10 Commonly Overlooked Tax Deductions

Tax Deductions and Credits 10 Commonly Overlooked Tax Deductions

The article below is up to date based on the latest tax laws. It is accurate for your 2019 taxes.

The holidays are coming up and while taxes may the last thing you may want to think about, now is a good time to start thinking about money you shelled out for tax-deductible expenses this year so you can start gathering receipts in order to make an impact on your taxes by increasing your tax refund or lowering the amount of taxes you owe.

Here are 10 money-saving tax deductions (and credits) to keep in mind when you start gathering your receipts for tax-time.

  1. Education Expenses: There are two education credits available — the American Opportunity Tax Credit and the Lifetime Learning Credit. The American Opportunity Tax Credit is a credit worth up to $2,500 for the expenses you paid for the first four years of college. The Lifetime Learning Credit, worth up to $2,000 of tuition and fees, is available even if you aren’t pursuing a degree. Make sure you count books and lab fees — even the books you rent on sites such as Chegg and others.
  2. Camp for Your Kids: You may be entitled to the Child and Dependent Care Credit if your children are under the age of 13, and you took them to a before and after school care program, daycare, or day camp so that you can work. However, overnight and sleepover camps are not eligible.
  3. Health Insurance: If you are self-employed, you can take a tax deduction for the health insurance premiums you pay for yourself and your family. If you are not self-employed, health insurance premiums paid after taxes may be tax deductible if you can itemize your deductions.
  4. Medical Expenses: Medical expenses, including miles driven for medical reasons (at 20 cents per mile), may be tax-deductible if they exceed 10% of your income in 2019 and you are able to itemize your tax deductions. The cost of exercise equipment or purchasing and maintaining a spa or swimming pool may be tax-deductible as medical expenses if your doctor recommends them to mitigate a medical condition.
  5. Charitable Contributions: If you made any donations, no matter how small, remember to have your receipts ready since you may be able to deduct them. It’s easy to forget the smaller amounts you contributed to various walks or races, but they add up quickly. You can’t deduct the value of your time when you volunteer, but you can deduct your travel at 14 cents per mile as well as any parking and tolls you paid. TurboTax ItsDeductible will help you accurately value and track your charitable contributions year-round and then transfer your contributions to your TurboTax return.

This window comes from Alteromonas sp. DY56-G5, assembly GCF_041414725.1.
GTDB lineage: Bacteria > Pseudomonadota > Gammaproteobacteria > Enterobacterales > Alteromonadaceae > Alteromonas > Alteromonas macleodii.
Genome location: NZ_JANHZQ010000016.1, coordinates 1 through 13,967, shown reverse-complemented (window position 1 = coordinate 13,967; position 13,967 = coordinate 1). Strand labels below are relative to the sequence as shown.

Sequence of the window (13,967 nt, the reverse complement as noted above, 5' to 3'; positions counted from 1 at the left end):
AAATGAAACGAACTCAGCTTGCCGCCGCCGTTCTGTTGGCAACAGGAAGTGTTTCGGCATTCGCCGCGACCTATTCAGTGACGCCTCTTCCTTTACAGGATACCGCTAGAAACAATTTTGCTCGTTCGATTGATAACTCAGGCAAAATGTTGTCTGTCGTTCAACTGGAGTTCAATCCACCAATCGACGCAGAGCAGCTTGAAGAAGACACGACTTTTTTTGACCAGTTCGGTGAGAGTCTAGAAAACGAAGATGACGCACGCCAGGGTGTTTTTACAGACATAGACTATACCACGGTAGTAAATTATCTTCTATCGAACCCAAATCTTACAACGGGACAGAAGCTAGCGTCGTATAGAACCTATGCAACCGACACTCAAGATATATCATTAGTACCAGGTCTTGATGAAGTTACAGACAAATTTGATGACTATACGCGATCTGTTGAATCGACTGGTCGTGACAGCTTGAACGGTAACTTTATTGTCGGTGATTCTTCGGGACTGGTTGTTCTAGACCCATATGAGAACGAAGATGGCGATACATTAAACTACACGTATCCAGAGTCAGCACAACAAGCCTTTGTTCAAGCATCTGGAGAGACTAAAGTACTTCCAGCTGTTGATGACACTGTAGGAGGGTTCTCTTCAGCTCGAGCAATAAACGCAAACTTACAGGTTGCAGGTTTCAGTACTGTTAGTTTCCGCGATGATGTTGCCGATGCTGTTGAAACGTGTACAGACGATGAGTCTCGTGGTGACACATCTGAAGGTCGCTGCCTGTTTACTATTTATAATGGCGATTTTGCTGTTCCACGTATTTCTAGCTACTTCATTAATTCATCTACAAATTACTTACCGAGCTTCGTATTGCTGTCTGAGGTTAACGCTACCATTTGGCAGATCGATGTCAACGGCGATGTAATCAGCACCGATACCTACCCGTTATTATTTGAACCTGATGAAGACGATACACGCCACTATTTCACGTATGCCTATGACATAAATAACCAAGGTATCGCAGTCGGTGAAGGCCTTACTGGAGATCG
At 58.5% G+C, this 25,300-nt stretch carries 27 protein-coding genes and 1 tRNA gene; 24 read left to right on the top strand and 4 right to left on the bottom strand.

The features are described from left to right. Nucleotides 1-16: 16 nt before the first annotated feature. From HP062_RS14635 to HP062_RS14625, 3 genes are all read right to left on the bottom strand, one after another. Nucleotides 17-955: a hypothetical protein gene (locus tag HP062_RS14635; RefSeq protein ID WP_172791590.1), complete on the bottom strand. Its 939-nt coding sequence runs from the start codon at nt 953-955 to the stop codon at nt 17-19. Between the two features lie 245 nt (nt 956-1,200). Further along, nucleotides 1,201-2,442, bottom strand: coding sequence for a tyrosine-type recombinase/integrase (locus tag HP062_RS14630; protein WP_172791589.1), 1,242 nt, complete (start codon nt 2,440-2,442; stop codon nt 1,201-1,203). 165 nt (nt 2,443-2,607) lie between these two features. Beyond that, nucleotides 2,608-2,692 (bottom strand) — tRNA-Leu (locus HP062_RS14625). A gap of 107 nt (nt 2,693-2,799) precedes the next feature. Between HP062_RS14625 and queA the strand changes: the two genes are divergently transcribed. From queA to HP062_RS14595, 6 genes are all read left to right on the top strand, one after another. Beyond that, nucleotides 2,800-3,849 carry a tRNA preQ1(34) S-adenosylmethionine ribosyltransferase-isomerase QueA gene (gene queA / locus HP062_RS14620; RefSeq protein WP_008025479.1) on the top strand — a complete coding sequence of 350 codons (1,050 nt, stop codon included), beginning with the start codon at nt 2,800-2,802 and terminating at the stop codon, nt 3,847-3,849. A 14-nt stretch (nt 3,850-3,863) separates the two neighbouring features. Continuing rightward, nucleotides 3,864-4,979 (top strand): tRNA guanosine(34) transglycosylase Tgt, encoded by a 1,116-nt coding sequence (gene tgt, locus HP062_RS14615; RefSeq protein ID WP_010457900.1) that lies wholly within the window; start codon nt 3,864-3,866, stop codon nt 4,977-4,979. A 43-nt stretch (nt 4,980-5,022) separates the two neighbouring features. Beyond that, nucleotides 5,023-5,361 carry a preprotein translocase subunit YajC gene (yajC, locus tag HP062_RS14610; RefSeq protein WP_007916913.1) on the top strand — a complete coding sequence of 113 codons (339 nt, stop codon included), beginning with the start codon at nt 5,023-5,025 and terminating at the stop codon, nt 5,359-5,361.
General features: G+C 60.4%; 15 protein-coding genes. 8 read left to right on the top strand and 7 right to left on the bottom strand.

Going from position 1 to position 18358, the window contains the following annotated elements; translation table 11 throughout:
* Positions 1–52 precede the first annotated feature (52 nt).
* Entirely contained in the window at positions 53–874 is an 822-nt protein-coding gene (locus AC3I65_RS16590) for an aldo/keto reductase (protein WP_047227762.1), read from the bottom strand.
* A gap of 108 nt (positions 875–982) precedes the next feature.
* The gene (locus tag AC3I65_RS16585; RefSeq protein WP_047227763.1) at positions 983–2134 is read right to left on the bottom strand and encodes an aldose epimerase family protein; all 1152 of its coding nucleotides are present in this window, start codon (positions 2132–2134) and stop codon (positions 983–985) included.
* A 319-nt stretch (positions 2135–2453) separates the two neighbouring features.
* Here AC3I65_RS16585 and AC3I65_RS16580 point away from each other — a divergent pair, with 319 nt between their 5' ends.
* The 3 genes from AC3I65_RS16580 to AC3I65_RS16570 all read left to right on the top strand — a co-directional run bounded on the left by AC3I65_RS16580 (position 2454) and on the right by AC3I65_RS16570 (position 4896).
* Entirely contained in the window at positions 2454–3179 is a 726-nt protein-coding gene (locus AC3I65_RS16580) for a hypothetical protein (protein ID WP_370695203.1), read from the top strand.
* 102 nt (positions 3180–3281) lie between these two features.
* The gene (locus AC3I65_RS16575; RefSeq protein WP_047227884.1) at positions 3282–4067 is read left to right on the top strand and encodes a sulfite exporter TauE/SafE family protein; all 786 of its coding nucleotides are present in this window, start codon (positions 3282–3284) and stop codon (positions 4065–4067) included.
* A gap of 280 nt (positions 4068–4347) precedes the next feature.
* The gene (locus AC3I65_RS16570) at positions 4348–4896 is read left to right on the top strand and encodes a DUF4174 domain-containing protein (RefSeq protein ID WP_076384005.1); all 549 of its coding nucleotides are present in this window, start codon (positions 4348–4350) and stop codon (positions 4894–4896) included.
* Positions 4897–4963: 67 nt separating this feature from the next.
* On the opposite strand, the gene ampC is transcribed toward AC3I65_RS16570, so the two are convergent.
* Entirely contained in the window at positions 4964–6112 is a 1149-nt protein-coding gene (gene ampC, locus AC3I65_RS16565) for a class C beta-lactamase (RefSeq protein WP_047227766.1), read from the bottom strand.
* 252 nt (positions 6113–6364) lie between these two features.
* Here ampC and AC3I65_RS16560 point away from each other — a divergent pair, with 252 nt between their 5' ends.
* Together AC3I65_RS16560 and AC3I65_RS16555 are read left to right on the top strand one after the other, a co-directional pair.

6. State Income or Sales and Local Tax Deduction: You are permitted to deduct either the state income tax paid or the state sales tax paid, if you itemize your tax deductions. You can choose either but if you live in a state without a state income tax, it’s a no-brainer — you would deduct the state sales tax you paid. You are free to choose the one that gives you the biggest tax deduction. TurboTax will choose the option that gives you the biggest tax deduction based on your entries. The amount you are able to deduct is capped at $10,000 including property taxes, state income taxes or sales tax.
  7. Home Office: If you use part of your home regularly and exclusively to perform administrative or managerial activities for your business, you can claim a home office deduction for a portion of utilities, rent, mortgage interest, depreciation, maintenance and the like based on the square footage of your home used for your business.
  8. Miscellaneous itemized tax deductions. Miscellaneous itemized deductions like unreimbursed job expenses and tax preparation expenses, unless it’s tax preparation for your self-employment taxes, are no longer available. Uninsured losses due to fire, storms, shipwreck or theft more than 10% of adjusted gross income are tax-deductible only if they are the consequence of a federally declared natural disaster.
  9. Other Dependent Credit: If you are caring for someone other than a child dependent, take advantage of the new deduction. This is a tax credit of up to $500 per non-child dependent that you support.
  10. Mileage Expenses: If you use your vehicle for business and you are self-employed, you can deduct your mileage 58 cents for 2019 (it was 54.5 cents per mile in 2018). If you work for multiple clients, the cost of traveling between job locations is tax-deductible as well.

Don’t worry about knowing these tax rules. TurboTax asks you simple questions about you and gives you the tax deductions and credits your eligible for based on your answers. If you have questions, you can connect live via one-way video to a TurboTax Live CPA or Enrolled Agent. TurboTax Live CPAs and Enrolled Agents are available in English and Spanish and can even review, sign and file your tax return.

Comments (2) Leave your comment

  1. Under state and local taxes, you mention income taxes and sales taxes. Do you overlook property taxes, or are they no longer coveted?

  2. I want to do an amended tax return for 2017 because I did not get the credit for my tithes and offerings. And I did not get the credit for the elderly. I worked part-time for my church and my tithes exceended my wages paid. Please advise?

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